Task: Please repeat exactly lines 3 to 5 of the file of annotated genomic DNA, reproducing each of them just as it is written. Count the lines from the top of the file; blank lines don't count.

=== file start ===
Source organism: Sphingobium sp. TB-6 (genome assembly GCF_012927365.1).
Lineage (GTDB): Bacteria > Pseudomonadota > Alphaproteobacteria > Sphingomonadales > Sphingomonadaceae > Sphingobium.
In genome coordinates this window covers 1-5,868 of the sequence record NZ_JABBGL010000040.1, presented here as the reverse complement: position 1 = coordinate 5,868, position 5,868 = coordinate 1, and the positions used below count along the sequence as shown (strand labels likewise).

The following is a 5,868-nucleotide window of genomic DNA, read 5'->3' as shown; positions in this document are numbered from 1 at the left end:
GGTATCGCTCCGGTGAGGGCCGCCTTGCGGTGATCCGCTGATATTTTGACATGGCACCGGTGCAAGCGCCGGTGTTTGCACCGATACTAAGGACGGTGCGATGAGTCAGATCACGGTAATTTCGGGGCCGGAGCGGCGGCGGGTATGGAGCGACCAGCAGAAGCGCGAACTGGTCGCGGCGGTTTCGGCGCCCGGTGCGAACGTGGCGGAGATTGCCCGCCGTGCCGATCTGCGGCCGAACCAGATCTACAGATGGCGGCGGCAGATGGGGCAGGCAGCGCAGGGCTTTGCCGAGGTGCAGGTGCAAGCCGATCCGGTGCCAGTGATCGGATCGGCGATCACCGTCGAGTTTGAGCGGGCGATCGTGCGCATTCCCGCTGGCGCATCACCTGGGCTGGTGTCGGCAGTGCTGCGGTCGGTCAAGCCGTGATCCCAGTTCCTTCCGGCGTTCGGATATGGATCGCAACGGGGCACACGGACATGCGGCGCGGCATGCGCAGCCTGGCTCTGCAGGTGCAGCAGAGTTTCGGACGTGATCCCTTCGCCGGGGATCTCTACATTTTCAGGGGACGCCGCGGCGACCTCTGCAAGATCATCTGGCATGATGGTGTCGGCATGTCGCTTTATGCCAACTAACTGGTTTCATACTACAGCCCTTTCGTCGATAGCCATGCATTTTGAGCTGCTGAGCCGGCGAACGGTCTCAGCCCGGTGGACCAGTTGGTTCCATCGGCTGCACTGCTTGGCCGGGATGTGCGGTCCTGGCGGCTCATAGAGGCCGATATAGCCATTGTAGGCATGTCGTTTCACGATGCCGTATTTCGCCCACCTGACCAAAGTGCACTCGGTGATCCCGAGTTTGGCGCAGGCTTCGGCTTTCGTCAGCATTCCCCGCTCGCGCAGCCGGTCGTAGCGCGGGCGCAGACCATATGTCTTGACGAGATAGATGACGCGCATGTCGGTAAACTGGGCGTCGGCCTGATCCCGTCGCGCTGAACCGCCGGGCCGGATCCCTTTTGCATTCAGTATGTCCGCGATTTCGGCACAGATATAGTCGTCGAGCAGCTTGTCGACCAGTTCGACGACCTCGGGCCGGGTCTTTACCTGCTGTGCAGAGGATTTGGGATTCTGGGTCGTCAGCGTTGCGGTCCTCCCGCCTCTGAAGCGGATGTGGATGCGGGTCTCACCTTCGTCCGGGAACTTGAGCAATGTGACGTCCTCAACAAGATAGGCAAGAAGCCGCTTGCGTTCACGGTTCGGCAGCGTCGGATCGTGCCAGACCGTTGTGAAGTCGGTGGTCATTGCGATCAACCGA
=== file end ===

In genome coordinates this window covers 1-5,868 of the sequence record NZ_JABBGL010000040.1, presented here as the reverse complement: position 1 = coordinate 5,868, position 5,868 = coordinate 1, and the positions used below count along the sequence as shown (strand labels likewise).

The following is a 5,868-nucleotide window of genomic DNA, read 5'->3' as shown; positions in this document are numbered from 1 at the left end:
GGTATCGCTCCGGTGAGGGCCGCCTTGCGGTGATCCGCTGATATTTTGACATGGCACCGGTGCAAGCGCCGGTGTTTGCACCGATACTAAGGACGGTGCGATGAGTCAGATCACGGTAATTTCGGGGCCGGAGCGGCGGCGGGTATGGAGCGACCAGCAGAAGCGCGAACTGGTCGCGGCGGTTTCGGCGCCCGGTGCGAACGTGGCGGAGATTGCCCGCCGTGCCGATCTGCGGCCGAACCAGATCTACAGATGGCGGCGGCAGATGGGGCAGGCAGCGCAGGGCTTTGCCGAGGTGCAGGTGCAAGCCGATCCGGTGCCAGTGATCGGATCGGCGATCACCGTCGAGTTTGAGCGGGCGATCGTGCGCATTCCCGCTGGCGCATCACCTGGGCTGGTGTCGGCAGTGCTGCGGTCGGTCAAGCCGTGATCCCAGTTCCTTCCGGCGTTCGGATATGGATCGCAACGGGGCACACGGACATGCGGCGCGGCATGCGCAGCCTGGCTCTGCAGGTGCAGCAGAGTTTCGGACGTGATCCCTTCGCCGGGGATCTCTACATTTTCAGGGGACGCCGCGGCGACCTCTGCAAGATCATCTGGCATGATGGTGTCGGCATGTCGCTTTATGCCAACTAACTGGTTTCATACTACAGCCCTTTCGTCGATAGCCATGCATTTTGAGCTGCTGAGCCGGCGAACGGTCTCAGCCCGGTGGACCAGTTGGTTCCATCGGCTGCACTGCTTGGCCGGGATGTGCGGTCCTGGCGGCTCATAGAGGCCGATATAGCCATTGTAGGCATGTCGTTTCACGATGCCGTATTTCGCCCACCTGACCAAAGTGCACTCGGTGATCCCGAGTTTGGCGCAGGCTTCGGCTTTCGTCAGCATTCCCCGCTCGCGCAGCCGGTCGTAGCGCGGGCGCAGACCATATGTCTTGACGAGATAGATGACGCGCATGTCGGTAAACTGGGCGTCGGCCTGATCCCGTCGCGCTGAACCGCCGGGCCGGATCCCTTTTGCATTCAGTATGTCCGCGATTTCGGCACAGATATAGTCGTCGAGCAGCTTGTCGACCAGTTCGACGACCTCGGGCCGGGTCTTTACCTGCTGTGCAGAGGATTTGGGATTCTGGGTCGTCAGCGTTGCGGTCCTCCCGCCTCTGAAGCGGATGTGGATGCGGGTCTCACCTTCGTCCGGGAACTTGAGCAATGTGACGTCCTCAACAAGATAGGCAAGAAGCCGCTTGCGTTCACGGTTCGGCAGCGTCGGATCGTGCCAGACCGTTGTGAAGTCGGTGGTCATTGCGATCAACCGA